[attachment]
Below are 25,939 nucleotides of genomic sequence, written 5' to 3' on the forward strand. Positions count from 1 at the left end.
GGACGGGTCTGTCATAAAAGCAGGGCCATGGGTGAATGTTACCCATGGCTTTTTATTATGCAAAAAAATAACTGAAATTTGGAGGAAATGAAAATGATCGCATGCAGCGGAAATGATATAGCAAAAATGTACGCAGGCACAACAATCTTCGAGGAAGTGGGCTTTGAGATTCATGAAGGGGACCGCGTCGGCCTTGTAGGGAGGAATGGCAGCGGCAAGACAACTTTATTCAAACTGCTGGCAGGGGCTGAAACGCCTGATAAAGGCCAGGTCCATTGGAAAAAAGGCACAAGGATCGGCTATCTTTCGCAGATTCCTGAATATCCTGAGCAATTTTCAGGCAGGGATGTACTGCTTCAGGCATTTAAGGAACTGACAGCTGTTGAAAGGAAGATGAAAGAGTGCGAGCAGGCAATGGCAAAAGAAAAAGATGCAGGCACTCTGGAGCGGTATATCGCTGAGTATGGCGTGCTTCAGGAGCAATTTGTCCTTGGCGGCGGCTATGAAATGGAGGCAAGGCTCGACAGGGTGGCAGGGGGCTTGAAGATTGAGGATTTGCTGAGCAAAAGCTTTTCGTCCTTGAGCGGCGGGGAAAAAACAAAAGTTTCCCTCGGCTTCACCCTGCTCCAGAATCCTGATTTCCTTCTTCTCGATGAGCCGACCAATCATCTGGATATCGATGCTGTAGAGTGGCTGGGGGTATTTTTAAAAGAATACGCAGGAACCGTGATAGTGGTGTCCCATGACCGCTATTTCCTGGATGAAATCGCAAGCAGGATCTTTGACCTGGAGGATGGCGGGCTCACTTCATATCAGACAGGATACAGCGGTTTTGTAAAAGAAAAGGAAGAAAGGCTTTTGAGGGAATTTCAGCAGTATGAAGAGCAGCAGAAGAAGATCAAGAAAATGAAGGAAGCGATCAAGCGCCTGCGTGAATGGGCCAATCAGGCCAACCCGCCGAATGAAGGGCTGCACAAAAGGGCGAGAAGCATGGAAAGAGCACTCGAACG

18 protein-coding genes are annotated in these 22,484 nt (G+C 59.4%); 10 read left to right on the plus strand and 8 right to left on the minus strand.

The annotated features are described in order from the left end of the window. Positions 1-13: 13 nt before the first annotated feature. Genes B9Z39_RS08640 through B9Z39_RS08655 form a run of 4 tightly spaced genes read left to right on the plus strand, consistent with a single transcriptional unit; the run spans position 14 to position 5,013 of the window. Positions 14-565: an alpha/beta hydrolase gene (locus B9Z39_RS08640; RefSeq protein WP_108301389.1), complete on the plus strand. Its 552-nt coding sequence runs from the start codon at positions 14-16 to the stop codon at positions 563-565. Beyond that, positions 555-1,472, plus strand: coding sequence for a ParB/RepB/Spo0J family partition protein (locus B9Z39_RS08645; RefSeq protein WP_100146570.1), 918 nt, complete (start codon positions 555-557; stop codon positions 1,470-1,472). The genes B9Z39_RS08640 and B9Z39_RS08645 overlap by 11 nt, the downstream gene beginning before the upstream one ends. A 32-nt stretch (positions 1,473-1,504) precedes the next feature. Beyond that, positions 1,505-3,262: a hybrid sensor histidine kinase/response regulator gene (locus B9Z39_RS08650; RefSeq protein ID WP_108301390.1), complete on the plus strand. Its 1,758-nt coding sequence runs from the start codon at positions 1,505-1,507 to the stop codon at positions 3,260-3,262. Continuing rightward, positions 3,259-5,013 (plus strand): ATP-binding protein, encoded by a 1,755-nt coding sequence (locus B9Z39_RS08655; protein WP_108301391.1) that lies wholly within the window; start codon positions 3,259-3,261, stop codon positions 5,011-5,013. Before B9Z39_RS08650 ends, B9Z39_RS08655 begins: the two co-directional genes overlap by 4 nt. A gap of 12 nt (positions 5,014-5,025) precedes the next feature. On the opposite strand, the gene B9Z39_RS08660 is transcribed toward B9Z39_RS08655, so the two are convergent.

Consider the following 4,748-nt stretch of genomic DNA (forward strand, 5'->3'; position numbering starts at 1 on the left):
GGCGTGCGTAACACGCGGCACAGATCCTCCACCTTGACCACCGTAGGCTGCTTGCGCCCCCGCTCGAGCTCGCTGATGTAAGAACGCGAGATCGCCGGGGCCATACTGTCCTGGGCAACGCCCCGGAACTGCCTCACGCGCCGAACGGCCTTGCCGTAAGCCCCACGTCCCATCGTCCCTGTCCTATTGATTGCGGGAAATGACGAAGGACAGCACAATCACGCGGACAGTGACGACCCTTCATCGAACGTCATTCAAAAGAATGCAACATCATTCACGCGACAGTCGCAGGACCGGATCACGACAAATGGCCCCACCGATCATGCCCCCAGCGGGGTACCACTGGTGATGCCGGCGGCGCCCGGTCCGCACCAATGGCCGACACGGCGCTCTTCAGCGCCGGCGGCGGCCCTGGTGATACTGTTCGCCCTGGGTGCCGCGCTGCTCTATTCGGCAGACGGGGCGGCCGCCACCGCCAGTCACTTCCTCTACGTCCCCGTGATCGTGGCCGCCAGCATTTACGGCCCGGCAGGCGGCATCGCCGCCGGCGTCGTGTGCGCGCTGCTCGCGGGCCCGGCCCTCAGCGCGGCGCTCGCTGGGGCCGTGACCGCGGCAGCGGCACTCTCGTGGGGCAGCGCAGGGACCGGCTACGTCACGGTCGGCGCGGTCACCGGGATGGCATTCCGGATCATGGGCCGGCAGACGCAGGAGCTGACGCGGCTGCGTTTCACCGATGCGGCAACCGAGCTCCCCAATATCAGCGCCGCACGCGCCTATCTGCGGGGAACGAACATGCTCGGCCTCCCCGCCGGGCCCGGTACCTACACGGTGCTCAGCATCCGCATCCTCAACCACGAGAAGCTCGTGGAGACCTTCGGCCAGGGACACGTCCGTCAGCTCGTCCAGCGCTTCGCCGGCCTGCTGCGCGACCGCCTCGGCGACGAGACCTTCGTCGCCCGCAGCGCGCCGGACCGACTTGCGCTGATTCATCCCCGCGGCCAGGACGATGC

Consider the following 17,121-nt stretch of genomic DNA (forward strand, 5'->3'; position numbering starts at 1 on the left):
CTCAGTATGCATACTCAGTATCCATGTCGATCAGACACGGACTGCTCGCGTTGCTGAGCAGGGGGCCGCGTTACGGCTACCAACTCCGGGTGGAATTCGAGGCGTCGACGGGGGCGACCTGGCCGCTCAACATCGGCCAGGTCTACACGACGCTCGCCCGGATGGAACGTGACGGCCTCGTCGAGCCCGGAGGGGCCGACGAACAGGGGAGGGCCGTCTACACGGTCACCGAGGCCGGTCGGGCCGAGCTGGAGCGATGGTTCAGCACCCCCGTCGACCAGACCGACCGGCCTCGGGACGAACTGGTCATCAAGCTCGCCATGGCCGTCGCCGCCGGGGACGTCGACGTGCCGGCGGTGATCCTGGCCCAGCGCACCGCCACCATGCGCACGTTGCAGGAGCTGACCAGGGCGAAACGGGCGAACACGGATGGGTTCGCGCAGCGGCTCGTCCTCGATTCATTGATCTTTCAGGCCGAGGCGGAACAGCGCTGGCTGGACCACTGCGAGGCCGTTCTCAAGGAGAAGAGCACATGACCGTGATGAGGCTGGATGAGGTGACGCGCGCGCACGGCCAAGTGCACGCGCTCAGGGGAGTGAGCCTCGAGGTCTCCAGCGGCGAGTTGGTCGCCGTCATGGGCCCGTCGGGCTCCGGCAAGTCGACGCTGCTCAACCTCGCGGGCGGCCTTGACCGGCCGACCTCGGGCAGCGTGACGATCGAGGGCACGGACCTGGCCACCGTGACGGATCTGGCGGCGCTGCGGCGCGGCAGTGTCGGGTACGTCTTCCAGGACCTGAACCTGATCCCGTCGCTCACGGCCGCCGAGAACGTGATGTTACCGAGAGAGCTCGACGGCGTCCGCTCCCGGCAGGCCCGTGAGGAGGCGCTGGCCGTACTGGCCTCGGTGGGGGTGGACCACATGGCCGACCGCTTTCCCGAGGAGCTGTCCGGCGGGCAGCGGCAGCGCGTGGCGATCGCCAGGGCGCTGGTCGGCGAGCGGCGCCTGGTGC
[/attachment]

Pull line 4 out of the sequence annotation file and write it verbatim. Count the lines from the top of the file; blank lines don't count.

The annotated features are described in order from the left end of the window. Positions 1-13: 13 nt before the first annotated feature. Genes B9Z39_RS08640 through B9Z39_RS08655 form a run of 4 tightly spaced genes read left to right on the plus strand, consistent with a single transcriptional unit; the run spans position 14 to position 5,013 of the window. Positions 14-565: an alpha/beta hydrolase gene (locus B9Z39_RS08640; RefSeq protein WP_108301389.1), complete on the plus strand. Its 552-nt coding sequence runs from the start codon at positions 14-16 to the stop codon at positions 563-565. Beyond that, positions 555-1,472, plus strand: coding sequence for a ParB/RepB/Spo0J family partition protein (locus B9Z39_RS08645; RefSeq protein WP_100146570.1), 918 nt, complete (start codon positions 555-557; stop codon positions 1,470-1,472). The genes B9Z39_RS08640 and B9Z39_RS08645 overlap by 11 nt, the downstream gene beginning before the upstream one ends. A 32-nt stretch (positions 1,473-1,504) precedes the next feature. Beyond that, positions 1,505-3,262: a hybrid sensor histidine kinase/response regulator gene (locus B9Z39_RS08650; RefSeq protein ID WP_108301390.1), complete on the plus strand. Its 1,758-nt coding sequence runs from the start codon at positions 1,505-1,507 to the stop codon at positions 3,260-3,262. Continuing rightward, positions 3,259-5,013 (plus strand): ATP-binding protein, encoded by a 1,755-nt coding sequence (locus B9Z39_RS08655; protein WP_108301391.1) that lies wholly within the window; start codon positions 3,259-3,261, stop codon positions 5,011-5,013. Before B9Z39_RS08650 ends, B9Z39_RS08655 begins: the two co-directional genes overlap by 4 nt. A gap of 12 nt (positions 5,014-5,025) precedes the next feature. On the opposite strand, the gene B9Z39_RS08660 is transcribed toward B9Z39_RS08655, so the two are convergent.